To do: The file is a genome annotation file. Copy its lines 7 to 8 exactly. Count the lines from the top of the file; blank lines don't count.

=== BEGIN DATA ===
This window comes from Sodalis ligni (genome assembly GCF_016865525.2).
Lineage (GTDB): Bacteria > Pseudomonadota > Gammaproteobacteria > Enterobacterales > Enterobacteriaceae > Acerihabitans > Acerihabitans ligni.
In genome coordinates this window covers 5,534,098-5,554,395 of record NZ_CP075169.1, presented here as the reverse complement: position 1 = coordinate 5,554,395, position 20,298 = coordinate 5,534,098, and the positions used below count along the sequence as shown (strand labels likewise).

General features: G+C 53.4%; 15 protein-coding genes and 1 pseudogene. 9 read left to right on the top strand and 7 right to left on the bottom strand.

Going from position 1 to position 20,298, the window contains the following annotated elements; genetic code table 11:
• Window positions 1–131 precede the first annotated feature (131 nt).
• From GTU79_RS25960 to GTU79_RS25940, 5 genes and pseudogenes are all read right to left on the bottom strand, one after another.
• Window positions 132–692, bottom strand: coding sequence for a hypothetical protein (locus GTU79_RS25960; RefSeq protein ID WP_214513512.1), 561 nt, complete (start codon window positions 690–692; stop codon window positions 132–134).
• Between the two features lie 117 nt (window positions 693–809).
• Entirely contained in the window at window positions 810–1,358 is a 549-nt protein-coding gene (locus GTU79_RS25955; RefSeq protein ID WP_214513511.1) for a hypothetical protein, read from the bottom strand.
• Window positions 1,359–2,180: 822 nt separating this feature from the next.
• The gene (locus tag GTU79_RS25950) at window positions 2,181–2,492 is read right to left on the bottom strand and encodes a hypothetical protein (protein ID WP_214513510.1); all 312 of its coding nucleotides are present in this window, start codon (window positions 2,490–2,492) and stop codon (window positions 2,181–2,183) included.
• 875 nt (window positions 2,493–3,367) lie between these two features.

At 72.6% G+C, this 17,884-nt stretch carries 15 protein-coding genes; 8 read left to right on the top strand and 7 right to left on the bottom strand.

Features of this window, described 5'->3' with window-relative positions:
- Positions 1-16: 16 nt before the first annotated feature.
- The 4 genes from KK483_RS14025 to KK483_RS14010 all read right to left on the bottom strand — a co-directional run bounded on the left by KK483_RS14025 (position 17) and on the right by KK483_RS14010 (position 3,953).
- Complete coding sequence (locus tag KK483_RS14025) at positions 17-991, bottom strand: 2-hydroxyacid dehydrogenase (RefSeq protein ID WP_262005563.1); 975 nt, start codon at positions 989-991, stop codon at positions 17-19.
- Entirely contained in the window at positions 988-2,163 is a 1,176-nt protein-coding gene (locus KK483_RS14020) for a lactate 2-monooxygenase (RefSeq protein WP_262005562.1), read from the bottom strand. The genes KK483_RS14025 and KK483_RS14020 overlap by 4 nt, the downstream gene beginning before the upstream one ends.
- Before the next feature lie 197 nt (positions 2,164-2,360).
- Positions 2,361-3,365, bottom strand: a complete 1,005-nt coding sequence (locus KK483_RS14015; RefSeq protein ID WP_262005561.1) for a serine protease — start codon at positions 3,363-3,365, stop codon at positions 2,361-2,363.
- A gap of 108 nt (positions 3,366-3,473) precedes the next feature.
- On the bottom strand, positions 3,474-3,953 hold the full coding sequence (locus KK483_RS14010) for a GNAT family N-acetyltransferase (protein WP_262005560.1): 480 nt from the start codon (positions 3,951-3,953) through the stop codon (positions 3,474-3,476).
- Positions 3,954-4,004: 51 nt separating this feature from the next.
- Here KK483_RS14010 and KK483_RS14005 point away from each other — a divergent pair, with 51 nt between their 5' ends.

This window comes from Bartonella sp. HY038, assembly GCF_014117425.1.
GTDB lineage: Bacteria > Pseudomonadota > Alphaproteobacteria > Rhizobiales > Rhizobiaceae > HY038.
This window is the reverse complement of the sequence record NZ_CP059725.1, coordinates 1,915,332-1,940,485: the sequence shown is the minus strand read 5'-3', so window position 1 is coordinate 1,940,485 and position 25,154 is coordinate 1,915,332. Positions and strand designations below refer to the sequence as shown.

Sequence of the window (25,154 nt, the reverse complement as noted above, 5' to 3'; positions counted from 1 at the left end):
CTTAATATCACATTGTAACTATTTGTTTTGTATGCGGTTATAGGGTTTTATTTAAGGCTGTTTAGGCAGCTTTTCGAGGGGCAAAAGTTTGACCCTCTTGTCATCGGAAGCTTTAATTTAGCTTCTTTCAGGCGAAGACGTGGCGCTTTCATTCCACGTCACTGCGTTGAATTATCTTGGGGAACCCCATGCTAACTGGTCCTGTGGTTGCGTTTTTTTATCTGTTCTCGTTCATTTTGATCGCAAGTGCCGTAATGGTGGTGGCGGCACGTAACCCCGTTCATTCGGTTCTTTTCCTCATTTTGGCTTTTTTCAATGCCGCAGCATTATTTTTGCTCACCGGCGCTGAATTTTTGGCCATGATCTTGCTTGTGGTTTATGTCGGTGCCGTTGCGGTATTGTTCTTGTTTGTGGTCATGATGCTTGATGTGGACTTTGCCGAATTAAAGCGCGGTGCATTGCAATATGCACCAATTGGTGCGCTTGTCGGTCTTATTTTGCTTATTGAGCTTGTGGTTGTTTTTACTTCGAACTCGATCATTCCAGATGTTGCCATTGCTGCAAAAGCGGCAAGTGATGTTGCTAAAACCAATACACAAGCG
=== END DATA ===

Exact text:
• From GTU79_RS25960 to GTU79_RS25940, 5 genes and pseudogenes are all read right to left on the bottom strand, one after another.
• Window positions 132–692, bottom strand: coding sequence for a hypothetical protein (locus GTU79_RS25960; RefSeq protein ID WP_214513512.1), 561 nt, complete (start codon window positions 690–692; stop codon window positions 132–134).